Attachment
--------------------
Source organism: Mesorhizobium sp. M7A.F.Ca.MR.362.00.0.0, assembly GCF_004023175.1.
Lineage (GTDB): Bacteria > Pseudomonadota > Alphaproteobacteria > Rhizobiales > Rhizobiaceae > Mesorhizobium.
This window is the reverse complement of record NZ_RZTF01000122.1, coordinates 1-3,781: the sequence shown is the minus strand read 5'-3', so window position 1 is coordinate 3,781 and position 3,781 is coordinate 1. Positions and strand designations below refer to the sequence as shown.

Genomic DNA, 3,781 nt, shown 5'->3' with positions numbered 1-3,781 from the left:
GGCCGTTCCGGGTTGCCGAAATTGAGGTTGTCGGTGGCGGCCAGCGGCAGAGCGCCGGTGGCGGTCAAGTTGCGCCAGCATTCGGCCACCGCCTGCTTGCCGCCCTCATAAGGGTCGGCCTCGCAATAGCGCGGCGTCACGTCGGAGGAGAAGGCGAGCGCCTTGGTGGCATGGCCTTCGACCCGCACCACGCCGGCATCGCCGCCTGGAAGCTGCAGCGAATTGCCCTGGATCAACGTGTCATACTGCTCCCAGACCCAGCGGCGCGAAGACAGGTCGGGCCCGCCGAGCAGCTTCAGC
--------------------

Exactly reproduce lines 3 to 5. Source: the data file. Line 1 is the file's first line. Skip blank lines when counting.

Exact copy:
This window is the reverse complement of record NZ_RZTF01000122.1, coordinates 1-3,781: the sequence shown is the minus strand read 5'-3', so window position 1 is coordinate 3,781 and position 3,781 is coordinate 1. Positions and strand designations below refer to the sequence as shown.

Genomic DNA, 3,781 nt, shown 5'->3' with positions numbered 1-3,781 from the left:
GGCCGTTCCGGGTTGCCGAAATTGAGGTTGTCGGTGGCGGCCAGCGGCAGAGCGCCGGTGGCGGTCAAGTTGCGCCAGCATTCGGCCACCGCCTGCTTGCCGCCCTCATAAGGGTCGGCCTCGCAATAGCGCGGCGTCACGTCGGAGGAGAAGGCGAGCGCCTTGGTGGCATGGCCTTCGACCCGCACCACGCCGGCATCGCCGCCTGGAAGCTGCAGCGAATTGCCCTGGATCAACGTGTCATACTGCTCCCAGACCCAGCGGCGCGAAGACAGGTCGGGCCCGCCGAGCAGCTTCAGC